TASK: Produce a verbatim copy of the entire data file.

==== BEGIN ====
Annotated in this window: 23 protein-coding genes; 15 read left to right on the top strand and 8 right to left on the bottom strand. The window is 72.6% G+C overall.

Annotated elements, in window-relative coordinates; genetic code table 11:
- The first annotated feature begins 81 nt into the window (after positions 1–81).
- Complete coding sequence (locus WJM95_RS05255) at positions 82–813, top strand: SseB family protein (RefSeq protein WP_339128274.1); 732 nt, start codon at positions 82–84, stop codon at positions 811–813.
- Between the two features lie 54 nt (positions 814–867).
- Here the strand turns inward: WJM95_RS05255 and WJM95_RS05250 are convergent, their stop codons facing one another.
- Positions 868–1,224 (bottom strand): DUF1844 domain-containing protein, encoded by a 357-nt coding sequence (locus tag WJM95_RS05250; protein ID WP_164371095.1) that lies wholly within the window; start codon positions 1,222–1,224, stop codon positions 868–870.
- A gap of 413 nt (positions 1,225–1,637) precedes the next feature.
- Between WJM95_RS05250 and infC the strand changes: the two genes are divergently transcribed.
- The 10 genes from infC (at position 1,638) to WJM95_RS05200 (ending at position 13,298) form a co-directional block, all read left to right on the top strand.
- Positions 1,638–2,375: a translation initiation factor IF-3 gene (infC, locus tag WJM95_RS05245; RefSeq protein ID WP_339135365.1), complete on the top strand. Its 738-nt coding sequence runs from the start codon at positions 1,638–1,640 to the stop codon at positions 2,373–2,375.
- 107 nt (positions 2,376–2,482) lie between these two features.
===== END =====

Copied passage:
Annotated in this window: 23 protein-coding genes; 15 read left to right on the top strand and 8 right to left on the bottom strand. The window is 72.6% G+C overall.

Annotated elements, in window-relative coordinates; genetic code table 11:
- The first annotated feature begins 81 nt into the window (after positions 1–81).
- Complete coding sequence (locus WJM95_RS05255) at positions 82–813, top strand: SseB family protein (RefSeq protein WP_339128274.1); 732 nt, start codon at positions 82–84, stop codon at positions 811–813.
- Between the two features lie 54 nt (positions 814–867).
- Here the strand turns inward: WJM95_RS05255 and WJM95_RS05250 are convergent, their stop codons facing one another.
- Positions 868–1,224 (bottom strand): DUF1844 domain-containing protein, encoded by a 357-nt coding sequence (locus tag WJM95_RS05250; protein ID WP_164371095.1) that lies wholly within the window; start codon positions 1,222–1,224, stop codon positions 868–870.
- A gap of 413 nt (positions 1,225–1,637) precedes the next feature.
- Between WJM95_RS05250 and infC the strand changes: the two genes are divergently transcribed.
- The 10 genes from infC (at position 1,638) to WJM95_RS05200 (ending at position 13,298) form a co-directional block, all read left to right on the top strand.
- Positions 1,638–2,375: a translation initiation factor IF-3 gene (infC, locus tag WJM95_RS05245; RefSeq protein ID WP_339135365.1), complete on the top strand. Its 738-nt coding sequence runs from the start codon at positions 1,638–1,640 to the stop codon at positions 2,373–2,375.
- 107 nt (positions 2,376–2,482) lie between these two features.